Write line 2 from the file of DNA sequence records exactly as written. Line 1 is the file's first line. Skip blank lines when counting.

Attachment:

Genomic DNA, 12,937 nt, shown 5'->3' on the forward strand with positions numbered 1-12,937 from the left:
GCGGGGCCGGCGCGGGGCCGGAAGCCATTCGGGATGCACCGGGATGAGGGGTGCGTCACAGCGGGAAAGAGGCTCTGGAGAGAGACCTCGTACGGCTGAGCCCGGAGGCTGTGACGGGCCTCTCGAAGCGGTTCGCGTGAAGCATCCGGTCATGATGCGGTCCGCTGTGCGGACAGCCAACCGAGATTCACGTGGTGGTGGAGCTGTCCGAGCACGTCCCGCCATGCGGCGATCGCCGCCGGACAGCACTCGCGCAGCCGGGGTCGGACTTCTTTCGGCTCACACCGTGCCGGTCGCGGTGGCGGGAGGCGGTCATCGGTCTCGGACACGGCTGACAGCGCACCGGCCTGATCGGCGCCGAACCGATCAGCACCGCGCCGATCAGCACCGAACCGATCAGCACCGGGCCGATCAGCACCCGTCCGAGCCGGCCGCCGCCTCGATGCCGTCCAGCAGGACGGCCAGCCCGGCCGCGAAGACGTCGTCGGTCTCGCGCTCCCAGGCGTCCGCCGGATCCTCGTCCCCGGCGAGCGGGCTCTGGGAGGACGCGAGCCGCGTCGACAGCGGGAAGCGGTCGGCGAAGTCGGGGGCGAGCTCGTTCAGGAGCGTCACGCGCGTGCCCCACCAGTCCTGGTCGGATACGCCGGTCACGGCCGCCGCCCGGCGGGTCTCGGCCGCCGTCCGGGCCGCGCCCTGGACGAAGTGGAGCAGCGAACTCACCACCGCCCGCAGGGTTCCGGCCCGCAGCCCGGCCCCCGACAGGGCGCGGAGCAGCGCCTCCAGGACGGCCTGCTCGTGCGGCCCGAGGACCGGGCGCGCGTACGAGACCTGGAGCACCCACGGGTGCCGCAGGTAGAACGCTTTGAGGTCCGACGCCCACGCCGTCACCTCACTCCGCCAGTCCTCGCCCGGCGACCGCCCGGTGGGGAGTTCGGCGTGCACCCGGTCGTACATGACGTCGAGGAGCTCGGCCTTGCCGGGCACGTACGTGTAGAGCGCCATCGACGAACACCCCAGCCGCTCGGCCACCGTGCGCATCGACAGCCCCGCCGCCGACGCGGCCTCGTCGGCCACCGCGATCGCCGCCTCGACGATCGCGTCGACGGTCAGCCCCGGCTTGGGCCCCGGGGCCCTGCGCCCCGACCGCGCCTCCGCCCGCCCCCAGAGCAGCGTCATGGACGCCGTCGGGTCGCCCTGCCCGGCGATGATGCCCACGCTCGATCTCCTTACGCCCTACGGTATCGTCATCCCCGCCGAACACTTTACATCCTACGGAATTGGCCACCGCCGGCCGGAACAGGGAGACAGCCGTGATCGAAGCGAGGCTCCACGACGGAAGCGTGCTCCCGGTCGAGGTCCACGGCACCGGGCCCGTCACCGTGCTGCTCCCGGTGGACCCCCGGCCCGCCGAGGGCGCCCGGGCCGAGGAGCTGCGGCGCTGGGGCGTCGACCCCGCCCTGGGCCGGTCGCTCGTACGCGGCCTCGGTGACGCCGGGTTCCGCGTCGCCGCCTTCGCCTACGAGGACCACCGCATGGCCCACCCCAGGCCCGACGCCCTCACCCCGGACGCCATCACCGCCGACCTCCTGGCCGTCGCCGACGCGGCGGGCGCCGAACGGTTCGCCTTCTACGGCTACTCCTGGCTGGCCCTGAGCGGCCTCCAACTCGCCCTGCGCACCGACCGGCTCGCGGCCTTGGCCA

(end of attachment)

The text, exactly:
GCGGGGCCGGCGCGGGGCCGGAAGCCATTCGGGATGCACCGGGATGAGGGGTGCGTCACAGCGGGAAAGAGGCTCTGGAGAGAGACCTCGTACGGCTGAGCCCGGAGGCTGTGACGGGCCTCTCGAAGCGGTTCGCGTGAAGCATCCGGTCATGATGCGGTCCGCTGTGCGGACAGCCAACCGAGATTCACGTGGTGGTGGAGCTGTCCGAGCACGTCCCGCCATGCGGCGATCGCCGCCGGACAGCACTCGCGCAGCCGGGGTCGGACTTCTTTCGGCTCACACCGTGCCGGTCGCGGTGGCGGGAGGCGGTCATCGGTCTCGGACACGGCTGACAGCGCACCGGCCTGATCGGCGCCGAACCGATCAGCACCGCGCCGATCAGCACCGAACCGATCAGCACCGGGCCGATCAGCACCCGTCCGAGCCGGCCGCCGCCTCGATGCCGTCCAGCAGGACGGCCAGCCCGGCCGCGAAGACGTCGTCGGTCTCGCGCTCCCAGGCGTCCGCCGGATCCTCGTCCCCGGCGAGCGGGCTCTGGGAGGACGCGAGCCGCGTCGACAGCGGGAAGCGGTCGGCGAAGTCGGGGGCGAGCTCGTTCAGGAGCGTCACGCGCGTGCCCCACCAGTCCTGGTCGGATACGCCGGTCACGGCCGCCGCCCGGCGGGTCTCGGCCGCCGTCCGGGCCGCGCCCTGGACGAAGTGGAGCAGCGAACTCACCACCGCCCGCAGGGTTCCGGCCCGCAGCCCGGCCCCCGACAGGGCGCGGAGCAGCGCCTCCAGGACGGCCTGCTCGTGCGGCCCGAGGACCGGGCGCGCGTACGAGACCTGGAGCACCCACGGGTGCCGCAGGTAGAACGCTTTGAGGTCCGACGCCCACGCCGTCACCTCACTCCGCCAGTCCTCGCCCGGCGACCGCCCGGTGGGGAGTTCGGCGTGCACCCGGTCGTACATGACGTCGAGGAGCTCGGCCTTGCCGGGCACGTACGTGTAGAGCGCCATCGACGAACACCCCAGCCGCTCGGCCACCGTGCGCATCGACAGCCCCGCCGCCGACGCGGCCTCGTCGGCCACCGCGATCGCCGCCTCGACGATCGCGTCGACGGTCAGCCCCGGCTTGGGCCCCGGGGCCCTGCGCCCCGACCGCGCCTCCGCCCGCCCCCAGAGCAGCGTCATGGACGCCGTCGGGTCGCCCTGCCCGGCGATGATGCCCACGCTCGATCTCCTTACGCCCTACGGTATCGTCATCCCCGCCGAACACTTTACATCCTACGGAATTGGCCACCGCCGGCCGGAACAGGGAGACAGCCGTGATCGAAGCGAGGCTCCACGACGGAAGCGTGCTCCCGGTCGAGGTCCACGGCACCGGGCCCGTCACCGTGCTGCTCCCGGTGGACCCCCGGCCCGCCGAGGGCGCCCGGGCCGAGGAGCTGCGGCGCTGGGGCGTCGACCCCGCCCTGGGCCGGTCGCTCGTACGCGGCCTCGGTGACGCCGGGTTCCGCGTCGCCGCCTTCGCCTACGAGGACCACCGCATGGCCCACCCCAGGCCCGACGCCCTCACCCCGGACGCCATCACCGCCGACCTCCTGGCCGTCGCCGACGCGGCGGGCGCCGAACGGTTCGCCTTCTACGGCTACTCCTGGCTGGCCCTGAGCGGCCTCCAACTCGCCCTGCGCACCGACCGGCTCGCGGCCTTGGCCA